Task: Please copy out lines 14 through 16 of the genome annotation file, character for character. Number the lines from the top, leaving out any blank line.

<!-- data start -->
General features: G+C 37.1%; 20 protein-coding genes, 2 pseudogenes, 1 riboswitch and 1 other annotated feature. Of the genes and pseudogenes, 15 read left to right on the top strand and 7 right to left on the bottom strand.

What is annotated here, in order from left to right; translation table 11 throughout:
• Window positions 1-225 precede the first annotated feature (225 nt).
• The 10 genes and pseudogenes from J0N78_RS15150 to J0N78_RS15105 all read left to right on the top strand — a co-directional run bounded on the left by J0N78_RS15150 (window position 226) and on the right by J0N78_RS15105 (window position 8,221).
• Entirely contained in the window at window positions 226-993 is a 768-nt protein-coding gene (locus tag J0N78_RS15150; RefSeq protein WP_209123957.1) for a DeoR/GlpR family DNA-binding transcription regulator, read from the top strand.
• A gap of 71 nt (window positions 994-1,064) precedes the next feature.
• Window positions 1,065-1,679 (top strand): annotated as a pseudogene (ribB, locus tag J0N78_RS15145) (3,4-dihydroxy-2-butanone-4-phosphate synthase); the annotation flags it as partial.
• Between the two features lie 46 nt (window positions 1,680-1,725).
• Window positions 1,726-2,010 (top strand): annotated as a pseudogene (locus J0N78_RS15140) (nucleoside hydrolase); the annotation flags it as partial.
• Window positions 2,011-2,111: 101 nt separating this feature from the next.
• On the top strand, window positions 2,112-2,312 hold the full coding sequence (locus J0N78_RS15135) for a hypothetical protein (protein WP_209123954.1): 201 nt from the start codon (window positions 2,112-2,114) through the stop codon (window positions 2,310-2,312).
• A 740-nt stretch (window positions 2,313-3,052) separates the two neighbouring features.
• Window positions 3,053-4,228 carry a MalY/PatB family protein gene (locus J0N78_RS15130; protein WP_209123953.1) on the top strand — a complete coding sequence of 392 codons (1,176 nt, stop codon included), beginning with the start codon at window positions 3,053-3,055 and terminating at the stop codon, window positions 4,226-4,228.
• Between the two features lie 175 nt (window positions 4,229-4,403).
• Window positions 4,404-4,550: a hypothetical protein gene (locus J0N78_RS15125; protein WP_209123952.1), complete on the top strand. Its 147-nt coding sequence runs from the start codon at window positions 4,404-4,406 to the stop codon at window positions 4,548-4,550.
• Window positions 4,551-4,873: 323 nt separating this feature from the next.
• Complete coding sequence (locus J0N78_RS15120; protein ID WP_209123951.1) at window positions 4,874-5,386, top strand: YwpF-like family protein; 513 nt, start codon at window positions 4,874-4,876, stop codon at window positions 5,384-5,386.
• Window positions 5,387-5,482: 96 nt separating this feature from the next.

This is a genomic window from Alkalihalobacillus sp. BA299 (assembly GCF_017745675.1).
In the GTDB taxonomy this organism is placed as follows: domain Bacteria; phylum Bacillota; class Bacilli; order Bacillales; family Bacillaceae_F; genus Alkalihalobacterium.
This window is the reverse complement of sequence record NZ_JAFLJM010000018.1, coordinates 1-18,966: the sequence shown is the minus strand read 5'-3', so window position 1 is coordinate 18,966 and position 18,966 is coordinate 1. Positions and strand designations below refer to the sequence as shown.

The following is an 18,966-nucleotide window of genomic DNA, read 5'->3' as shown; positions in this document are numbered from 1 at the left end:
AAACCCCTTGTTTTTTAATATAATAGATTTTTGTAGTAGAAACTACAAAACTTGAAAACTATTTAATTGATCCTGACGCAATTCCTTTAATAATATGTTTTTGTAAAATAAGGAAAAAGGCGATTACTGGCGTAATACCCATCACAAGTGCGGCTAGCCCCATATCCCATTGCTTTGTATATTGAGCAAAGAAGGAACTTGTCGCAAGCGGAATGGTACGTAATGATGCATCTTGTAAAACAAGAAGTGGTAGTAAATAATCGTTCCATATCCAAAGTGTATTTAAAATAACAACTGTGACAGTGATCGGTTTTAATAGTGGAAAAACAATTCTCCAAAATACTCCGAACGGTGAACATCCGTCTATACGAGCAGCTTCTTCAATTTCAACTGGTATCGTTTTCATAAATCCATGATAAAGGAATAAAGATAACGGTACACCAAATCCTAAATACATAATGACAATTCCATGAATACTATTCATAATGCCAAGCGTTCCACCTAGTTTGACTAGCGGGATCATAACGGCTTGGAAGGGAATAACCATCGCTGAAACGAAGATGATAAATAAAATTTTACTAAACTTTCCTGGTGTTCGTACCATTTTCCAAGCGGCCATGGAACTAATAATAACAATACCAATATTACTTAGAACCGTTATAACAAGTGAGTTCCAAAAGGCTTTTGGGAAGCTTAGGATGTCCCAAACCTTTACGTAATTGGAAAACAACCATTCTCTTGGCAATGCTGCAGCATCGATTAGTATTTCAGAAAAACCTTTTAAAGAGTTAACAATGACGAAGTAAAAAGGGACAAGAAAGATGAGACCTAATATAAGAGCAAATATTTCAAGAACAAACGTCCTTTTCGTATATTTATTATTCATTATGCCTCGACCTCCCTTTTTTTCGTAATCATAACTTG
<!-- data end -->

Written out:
• Between the two features lie 175 nt (window positions 4,229-4,403).
• Window positions 4,404-4,550: a hypothetical protein gene (locus J0N78_RS15125; protein WP_209123952.1), complete on the top strand. Its 147-nt coding sequence runs from the start codon at window positions 4,404-4,406 to the stop codon at window positions 4,548-4,550.
• Window positions 4,551-4,873: 323 nt separating this feature from the next.